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Two Los Angeles Area Men Allege Boy Scout Leader Abused Them While They Were Young Boys

Following a lawsuit filed this summer on behalf of one man who says he was assaulted by a Boy Scouts of America scout leader, attorneys tell NBC4 more men are coming forward.

The I-Team spoke to two men living in the Los Angeles area who say they were molested or sexually abused while they were young boys.

"He said he was checking for a hernia; he fondled me," Robbie Pierce tells NBC4.

Pierce recounts a scout camping trip in 1994. He says several boys became sick and a volunteer who worked for the Boy Scout camp examined the boys one at a time.

"I remember him saying, 'Are you shaking because my hands are cold, or because I'm not a real doctor?' I'll never forget that," Pierce added.

Confused and embarrassed, Pierce did not tell anyone.

But, Mark Olmsted says he spoke out about a scout leader, who he remembers slept in a tent with him and other boys.

"He masturbated me right there," Olmsted said.

Olmsted says he told his parents who let administrators know. The year was 1970. He says the scout leader came back to the camp after he was reported to the scout administrators.

NBC4 has not independently verified either of the men's accounts.

The men have recently contacted the group, Abused in Scouting, who filed the lawsuit alleging negligence by the BSA led to the abuse of young boys.

The group claims to have identified hundreds of abusers not in the Boy Scouts' own disciplinary files.

"The Boy Scouts have kept this secret," attorney Tim Kosnoff said.

BSA said it began an investigation when it received the information from attorneys and if an alleged perpetrator was confirmed, the Boy Scouts notified law enforcement.

Part of the difficulty in prosecuting sex assault cases is that victims — often don't come forward until years — even decades after the alleged abuse.

California Gov. Gavin Newsom is set to sign a bill, AB 218 that would extend the statute of limitations for allegations of childhood sexual assault.

"It opens a window starting Jan 1, 2020 for three years for individuals that were abused and are now over the age of 26 to come forward and hold these institutions who knew or should have known accountable for that," attorney Andrew Van Arsdale said.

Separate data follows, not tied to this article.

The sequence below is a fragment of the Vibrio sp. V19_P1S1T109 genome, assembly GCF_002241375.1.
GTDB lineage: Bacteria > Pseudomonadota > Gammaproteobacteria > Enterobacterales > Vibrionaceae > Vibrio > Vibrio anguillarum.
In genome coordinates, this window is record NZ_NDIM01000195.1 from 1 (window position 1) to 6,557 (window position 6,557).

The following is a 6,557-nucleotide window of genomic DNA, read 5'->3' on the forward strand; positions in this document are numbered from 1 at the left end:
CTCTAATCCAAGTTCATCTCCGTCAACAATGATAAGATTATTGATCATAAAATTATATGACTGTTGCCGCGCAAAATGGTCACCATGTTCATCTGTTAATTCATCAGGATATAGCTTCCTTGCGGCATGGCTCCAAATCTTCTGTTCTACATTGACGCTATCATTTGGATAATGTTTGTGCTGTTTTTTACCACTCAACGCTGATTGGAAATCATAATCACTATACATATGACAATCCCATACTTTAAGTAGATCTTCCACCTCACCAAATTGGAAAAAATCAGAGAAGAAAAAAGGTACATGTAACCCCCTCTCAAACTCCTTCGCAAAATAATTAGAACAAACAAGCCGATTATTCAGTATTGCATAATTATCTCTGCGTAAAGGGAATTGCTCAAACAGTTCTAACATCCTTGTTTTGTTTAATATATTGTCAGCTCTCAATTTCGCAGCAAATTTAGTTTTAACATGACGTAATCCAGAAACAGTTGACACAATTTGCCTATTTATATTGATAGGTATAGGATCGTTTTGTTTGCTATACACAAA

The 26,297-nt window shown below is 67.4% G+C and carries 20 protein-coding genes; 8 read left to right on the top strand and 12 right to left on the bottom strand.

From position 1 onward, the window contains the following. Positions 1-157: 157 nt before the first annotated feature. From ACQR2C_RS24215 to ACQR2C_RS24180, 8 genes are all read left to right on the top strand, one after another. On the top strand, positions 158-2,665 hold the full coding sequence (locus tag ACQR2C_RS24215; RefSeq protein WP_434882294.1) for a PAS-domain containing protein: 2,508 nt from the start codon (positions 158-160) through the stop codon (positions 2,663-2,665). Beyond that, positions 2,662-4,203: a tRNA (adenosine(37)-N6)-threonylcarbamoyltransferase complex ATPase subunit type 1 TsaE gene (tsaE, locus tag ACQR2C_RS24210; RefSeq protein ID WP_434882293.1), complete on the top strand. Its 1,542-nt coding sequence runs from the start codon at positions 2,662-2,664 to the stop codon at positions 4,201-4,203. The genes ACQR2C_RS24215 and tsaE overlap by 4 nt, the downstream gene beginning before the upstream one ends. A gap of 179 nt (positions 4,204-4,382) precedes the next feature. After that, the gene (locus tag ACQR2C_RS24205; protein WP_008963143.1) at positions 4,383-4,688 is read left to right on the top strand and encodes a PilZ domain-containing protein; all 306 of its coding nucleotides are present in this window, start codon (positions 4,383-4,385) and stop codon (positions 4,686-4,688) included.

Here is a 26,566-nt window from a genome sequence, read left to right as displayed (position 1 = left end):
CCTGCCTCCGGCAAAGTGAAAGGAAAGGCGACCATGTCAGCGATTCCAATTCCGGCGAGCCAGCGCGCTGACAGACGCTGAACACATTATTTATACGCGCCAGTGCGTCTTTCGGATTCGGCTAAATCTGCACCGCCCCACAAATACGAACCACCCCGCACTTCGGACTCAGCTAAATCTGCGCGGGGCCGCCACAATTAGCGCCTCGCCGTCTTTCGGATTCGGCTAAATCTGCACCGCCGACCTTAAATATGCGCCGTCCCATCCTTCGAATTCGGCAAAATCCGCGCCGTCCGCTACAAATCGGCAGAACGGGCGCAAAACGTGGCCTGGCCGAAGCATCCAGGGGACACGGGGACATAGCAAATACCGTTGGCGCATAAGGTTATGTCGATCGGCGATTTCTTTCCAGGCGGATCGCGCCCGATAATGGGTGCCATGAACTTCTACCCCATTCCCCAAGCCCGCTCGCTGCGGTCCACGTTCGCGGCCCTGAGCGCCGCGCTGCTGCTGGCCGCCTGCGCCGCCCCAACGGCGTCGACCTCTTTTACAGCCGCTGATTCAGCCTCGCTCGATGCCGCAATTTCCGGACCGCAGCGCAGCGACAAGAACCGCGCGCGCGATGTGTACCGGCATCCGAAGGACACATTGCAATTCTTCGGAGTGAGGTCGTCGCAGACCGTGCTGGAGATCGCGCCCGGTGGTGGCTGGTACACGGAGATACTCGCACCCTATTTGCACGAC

Responding to emails from the NBC4 I-Team, BSA says it supports "some legislation."

The youth organization, with more than 2.4 million youth participants and nearly one million adult volunteers according to its website says in part:

"We believe if an organization knowingly concealed or otherwise withheld evidence of wrongdoing, they should be held liable."

BSA also says they believe and support victims and will pay for counseling-encouraging them to come forward.

They confirm that "..it is BSA policy that all incidents of suspected abuse are reported to law enforcement ..."

Facing legal costs, BSA has reportedly said it was considering filing for bankruptcy which could affect lawsuits.

BSA tells NBC4:

"The Boy Scouts of America is working with experts and exploring all options available so we can live up to our social and moral responsibility to fairly compensate victims who suffered abuse during their time in Scouting, while also ensuring that we carry out our mission to serve youth, families and local communities through our programs. No decisions have been made and we continue to fully meet our financial obligations to our vendors, creditors and other stakeholders."

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